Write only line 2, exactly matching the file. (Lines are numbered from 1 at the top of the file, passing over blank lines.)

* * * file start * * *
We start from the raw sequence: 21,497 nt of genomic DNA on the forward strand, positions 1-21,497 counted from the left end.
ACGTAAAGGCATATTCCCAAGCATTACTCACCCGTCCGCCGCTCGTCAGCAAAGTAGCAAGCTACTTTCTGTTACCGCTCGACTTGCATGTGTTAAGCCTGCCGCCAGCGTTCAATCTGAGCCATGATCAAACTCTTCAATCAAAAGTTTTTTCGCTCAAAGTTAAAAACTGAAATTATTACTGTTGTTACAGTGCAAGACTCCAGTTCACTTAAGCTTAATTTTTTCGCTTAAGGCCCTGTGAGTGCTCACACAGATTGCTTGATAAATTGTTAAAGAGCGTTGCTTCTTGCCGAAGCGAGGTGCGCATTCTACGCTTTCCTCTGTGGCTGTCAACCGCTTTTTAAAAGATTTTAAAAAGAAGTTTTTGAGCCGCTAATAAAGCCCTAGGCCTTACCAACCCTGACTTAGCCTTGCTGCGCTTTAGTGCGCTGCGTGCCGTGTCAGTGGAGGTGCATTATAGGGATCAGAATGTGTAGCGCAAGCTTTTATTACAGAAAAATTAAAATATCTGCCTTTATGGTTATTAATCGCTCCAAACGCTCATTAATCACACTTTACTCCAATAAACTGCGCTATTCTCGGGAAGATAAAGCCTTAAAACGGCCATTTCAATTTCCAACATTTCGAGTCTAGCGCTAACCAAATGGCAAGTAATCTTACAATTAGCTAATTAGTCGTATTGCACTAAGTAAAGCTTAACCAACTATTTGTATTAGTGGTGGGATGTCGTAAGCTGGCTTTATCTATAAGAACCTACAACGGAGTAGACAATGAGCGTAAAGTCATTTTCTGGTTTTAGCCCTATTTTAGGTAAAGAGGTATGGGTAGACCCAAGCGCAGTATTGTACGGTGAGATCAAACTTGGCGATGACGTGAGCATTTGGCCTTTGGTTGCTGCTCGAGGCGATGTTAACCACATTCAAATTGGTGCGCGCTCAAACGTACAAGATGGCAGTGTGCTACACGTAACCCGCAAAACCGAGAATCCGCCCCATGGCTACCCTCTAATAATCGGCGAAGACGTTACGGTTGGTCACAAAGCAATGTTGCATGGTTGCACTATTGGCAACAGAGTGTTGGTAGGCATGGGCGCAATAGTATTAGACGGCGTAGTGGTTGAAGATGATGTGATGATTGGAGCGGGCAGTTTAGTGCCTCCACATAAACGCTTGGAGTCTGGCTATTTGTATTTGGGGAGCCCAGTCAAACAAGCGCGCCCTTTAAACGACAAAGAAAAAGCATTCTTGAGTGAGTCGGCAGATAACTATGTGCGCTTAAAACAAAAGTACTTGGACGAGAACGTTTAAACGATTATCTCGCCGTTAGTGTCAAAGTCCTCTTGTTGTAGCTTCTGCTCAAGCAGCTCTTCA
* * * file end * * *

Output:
ACGTAAAGGCATATTCCCAAGCATTACTCACCCGTCCGCCGCTCGTCAGCAAAGTAGCAAGCTACTTTCTGTTACCGCTCGACTTGCATGTGTTAAGCCTGCCGCCAGCGTTCAATCTGAGCCATGATCAAACTCTTCAATCAAAAGTTTTTTCGCTCAAAGTTAAAAACTGAAATTATTACTGTTGTTACAGTGCAAGACTCCAGTTCACTTAAGCTTAATTTTTTCGCTTAAGGCCCTGTGAGTGCTCACACAGATTGCTTGATAAATTGTTAAAGAGCGTTGCTTCTTGCCGAAGCGAGGTGCGCATTCTACGCTTTCCTCTGTGGCTGTCAACCGCTTTTTAAAAGATTTTAAAAAGAAGTTTTTGAGCCGCTAATAAAGCCCTAGGCCTTACCAACCCTGACTTAGCCTTGCTGCGCTTTAGTGCGCTGCGTGCCGTGTCAGTGGAGGTGCATTATAGGGATCAGAATGTGTAGCGCAAGCTTTTATTACAGAAAAATTAAAATATCTGCCTTTATGGTTATTAATCGCTCCAAACGCTCATTAATCACACTTTACTCCAATAAACTGCGCTATTCTCGGGAAGATAAAGCCTTAAAACGGCCATTTCAATTTCCAACATTTCGAGTCTAGCGCTAACCAAATGGCAAGTAATCTTACAATTAGCTAATTAGTCGTATTGCACTAAGTAAAGCTTAACCAACTATTTGTATTAGTGGTGGGATGTCGTAAGCTGGCTTTATCTATAAGAACCTACAACGGAGTAGACAATGAGCGTAAAGTCATTTTCTGGTTTTAGCCCTATTTTAGGTAAAGAGGTATGGGTAGACCCAAGCGCAGTATTGTACGGTGAGATCAAACTTGGCGATGACGTGAGCATTTGGCCTTTGGTTGCTGCTCGAGGCGATGTTAACCACATTCAAATTGGTGCGCGCTCAAACGTACAAGATGGCAGTGTGCTACACGTAACCCGCAAAACCGAGAATCCGCCCCATGGCTACCCTCTAATAATCGGCGAAGACGTTACGGTTGGTCACAAAGCAATGTTGCATGGTTGCACTATTGGCAACAGAGTGTTGGTAGGCATGGGCGCAATAGTATTAGACGGCGTAGTGGTTGAAGATGATGTGATGATTGGAGCGGGCAGTTTAGTGCCTCCACATAAACGCTTGGAGTCTGGCTATTTGTATTTGGGGAGCCCAGTCAAACAAGCGCGCCCTTTAAACGACAAAGAAAAAGCATTCTTGAGTGAGTCGGCAGATAACTATGTGCGCTTAAAACAAAAGTACTTGGACGAGAACGTTTAAACGATTATCTCGCCGTTAGTGTCAAAGTCCTCTTGTTGTAGCTTCTGCTCAAGCAGCTCTTCA